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Antonio Gramsci: The Turin factory council movement

A new translation of Gramsci from L’ordine nuovo, 14 March 1921.

One of the members of the Italian delegation, lately returned from Soviet Russia, recounted to the Turin workers that the stage to be used to welcome the delegation from Kronstadt was emblazoned with the following inscription: “Long live the Turin general strike of April 1920.”

The workers heard this news with much pleasure and great satisfaction. The major part of the members of the Italian delegation sent to Russia had been against the April general strike. They held in their articles against the strike that the Turin workers had been victims of an illusion and had overvalued the importance of the strike.

The Turin workers thus learned with pleasure of the act of sympathy of the Kronstadt comrades and said to themselves: “Our Russian communist comrades have better understood and valued the importance of the April strike than the Italian opportunists, thus giving the latter a good lesson.”

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Antonio Gramsci: Workers and peasants

A new translation of Gramsci’s Workers and peasants from L’ordine nuovo, 3 January 1920.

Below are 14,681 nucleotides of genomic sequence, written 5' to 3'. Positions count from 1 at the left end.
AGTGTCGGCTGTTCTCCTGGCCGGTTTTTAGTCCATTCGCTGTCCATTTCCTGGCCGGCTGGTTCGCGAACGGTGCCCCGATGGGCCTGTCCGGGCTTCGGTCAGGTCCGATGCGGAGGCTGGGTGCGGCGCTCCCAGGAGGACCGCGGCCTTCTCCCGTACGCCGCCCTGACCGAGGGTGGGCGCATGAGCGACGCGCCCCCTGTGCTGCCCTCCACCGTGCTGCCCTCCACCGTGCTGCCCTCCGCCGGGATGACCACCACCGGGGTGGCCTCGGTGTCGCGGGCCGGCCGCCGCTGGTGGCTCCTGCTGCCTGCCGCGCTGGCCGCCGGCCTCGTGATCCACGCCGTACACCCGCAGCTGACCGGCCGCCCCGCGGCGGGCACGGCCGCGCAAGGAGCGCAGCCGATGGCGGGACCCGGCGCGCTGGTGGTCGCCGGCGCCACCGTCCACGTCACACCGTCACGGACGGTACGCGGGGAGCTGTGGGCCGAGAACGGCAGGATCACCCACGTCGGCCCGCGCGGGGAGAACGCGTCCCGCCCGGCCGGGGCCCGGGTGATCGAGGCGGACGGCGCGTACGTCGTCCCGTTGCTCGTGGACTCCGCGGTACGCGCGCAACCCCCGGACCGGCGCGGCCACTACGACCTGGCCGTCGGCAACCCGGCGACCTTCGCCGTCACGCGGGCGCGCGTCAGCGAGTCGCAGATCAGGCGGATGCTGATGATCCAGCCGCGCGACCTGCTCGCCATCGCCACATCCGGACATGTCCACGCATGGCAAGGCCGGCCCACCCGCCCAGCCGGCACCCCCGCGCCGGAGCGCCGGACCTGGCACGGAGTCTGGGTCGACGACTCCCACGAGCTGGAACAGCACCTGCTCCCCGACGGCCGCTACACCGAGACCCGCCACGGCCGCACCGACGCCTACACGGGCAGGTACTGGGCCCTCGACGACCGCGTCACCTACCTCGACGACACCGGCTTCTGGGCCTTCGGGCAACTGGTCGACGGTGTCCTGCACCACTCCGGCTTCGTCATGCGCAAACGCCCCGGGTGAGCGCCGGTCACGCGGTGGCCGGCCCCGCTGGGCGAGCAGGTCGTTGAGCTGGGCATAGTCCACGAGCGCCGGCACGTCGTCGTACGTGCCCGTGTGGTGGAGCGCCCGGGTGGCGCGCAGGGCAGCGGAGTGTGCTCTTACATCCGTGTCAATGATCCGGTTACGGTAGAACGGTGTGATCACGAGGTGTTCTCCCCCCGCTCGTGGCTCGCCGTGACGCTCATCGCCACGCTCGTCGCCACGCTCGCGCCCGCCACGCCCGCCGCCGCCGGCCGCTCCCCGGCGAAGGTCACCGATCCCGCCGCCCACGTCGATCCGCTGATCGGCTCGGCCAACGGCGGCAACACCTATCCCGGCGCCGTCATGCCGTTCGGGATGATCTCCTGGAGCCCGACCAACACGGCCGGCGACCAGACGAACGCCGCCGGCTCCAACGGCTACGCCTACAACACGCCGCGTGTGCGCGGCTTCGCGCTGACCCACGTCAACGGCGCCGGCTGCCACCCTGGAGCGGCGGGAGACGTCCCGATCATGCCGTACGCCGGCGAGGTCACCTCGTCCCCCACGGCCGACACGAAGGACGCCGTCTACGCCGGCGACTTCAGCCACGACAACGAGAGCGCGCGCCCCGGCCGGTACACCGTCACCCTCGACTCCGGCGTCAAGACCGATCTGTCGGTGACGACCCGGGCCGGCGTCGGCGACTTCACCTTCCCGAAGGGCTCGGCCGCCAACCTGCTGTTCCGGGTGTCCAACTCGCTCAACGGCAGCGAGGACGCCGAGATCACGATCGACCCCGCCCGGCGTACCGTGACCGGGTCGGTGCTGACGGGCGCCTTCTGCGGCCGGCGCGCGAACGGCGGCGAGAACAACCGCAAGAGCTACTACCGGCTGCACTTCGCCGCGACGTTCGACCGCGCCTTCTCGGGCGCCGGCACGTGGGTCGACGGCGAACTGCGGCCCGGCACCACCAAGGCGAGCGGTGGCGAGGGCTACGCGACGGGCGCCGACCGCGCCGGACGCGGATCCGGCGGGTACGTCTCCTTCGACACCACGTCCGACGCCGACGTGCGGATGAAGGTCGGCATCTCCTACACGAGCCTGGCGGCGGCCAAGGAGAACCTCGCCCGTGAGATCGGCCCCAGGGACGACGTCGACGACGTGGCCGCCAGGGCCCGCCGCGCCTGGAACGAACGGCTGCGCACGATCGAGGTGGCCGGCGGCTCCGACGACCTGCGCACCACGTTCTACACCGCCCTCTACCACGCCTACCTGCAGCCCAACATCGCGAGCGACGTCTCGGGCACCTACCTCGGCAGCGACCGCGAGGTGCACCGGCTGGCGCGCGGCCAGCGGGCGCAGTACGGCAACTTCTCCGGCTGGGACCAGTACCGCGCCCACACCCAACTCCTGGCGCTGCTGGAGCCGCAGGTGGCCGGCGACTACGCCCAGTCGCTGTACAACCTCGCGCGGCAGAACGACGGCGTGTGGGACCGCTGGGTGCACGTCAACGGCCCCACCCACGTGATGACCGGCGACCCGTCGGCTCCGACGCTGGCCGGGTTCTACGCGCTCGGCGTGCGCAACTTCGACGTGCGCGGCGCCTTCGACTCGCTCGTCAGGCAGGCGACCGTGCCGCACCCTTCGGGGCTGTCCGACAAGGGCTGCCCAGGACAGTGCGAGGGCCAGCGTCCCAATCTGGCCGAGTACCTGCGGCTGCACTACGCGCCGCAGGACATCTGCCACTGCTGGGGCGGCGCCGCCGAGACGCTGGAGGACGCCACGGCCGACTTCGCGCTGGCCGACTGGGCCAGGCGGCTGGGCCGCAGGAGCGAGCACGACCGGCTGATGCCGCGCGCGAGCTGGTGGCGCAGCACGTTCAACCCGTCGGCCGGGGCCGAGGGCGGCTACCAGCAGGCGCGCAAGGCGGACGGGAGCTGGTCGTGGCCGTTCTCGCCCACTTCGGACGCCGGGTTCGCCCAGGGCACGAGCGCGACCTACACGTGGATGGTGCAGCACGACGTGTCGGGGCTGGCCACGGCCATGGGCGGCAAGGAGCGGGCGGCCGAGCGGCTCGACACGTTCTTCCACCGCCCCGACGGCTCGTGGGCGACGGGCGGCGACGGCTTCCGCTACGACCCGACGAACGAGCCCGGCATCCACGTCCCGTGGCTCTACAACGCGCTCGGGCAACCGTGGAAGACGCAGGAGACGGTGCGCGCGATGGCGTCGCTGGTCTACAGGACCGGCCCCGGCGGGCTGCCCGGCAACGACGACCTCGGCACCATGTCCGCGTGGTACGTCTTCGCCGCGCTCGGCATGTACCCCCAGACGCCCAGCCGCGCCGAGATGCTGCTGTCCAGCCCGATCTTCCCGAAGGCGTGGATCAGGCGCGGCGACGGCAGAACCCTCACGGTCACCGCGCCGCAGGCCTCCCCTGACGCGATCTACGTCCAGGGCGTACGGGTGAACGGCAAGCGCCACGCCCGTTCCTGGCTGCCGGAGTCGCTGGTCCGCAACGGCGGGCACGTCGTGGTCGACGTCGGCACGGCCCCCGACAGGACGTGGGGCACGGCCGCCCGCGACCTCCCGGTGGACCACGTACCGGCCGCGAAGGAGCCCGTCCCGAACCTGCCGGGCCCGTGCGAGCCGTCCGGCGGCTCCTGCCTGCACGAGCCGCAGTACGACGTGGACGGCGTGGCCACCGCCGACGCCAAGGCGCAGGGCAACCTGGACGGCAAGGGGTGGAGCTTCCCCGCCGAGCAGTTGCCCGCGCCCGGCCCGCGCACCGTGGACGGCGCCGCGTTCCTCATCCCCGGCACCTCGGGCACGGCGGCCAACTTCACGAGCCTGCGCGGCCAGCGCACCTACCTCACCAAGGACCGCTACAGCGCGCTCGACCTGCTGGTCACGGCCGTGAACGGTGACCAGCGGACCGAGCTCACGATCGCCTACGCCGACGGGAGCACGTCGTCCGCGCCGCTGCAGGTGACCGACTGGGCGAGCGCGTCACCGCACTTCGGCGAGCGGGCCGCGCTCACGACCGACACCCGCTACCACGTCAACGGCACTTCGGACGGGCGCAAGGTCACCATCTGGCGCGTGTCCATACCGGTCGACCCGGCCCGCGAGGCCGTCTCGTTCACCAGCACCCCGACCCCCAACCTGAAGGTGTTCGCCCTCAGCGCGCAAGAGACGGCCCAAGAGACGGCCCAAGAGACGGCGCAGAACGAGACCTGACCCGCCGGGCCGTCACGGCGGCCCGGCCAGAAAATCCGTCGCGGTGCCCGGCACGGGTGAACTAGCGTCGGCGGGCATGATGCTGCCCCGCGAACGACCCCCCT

Industrial production must be controlled directly by the workers organized by company; the activity of control must be unified and coordinated through purely worker trade union organisms; the workers and socialists cannot consider useful to their interests and to their aspirations a control of industry exercised by the (corrupt, venal, unaccountable) functionaries of the capitalist state, which can only signify a resurgence of the committees for industrial mobilization, useful only to capitalist parasitism.
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Gramsci: The events of 2–3 December (1919)

A new translation of Gramsci’s The events of 2–3 December (1919), L’ordine nuovo, 6-13 December 1919.

Petit bourgeois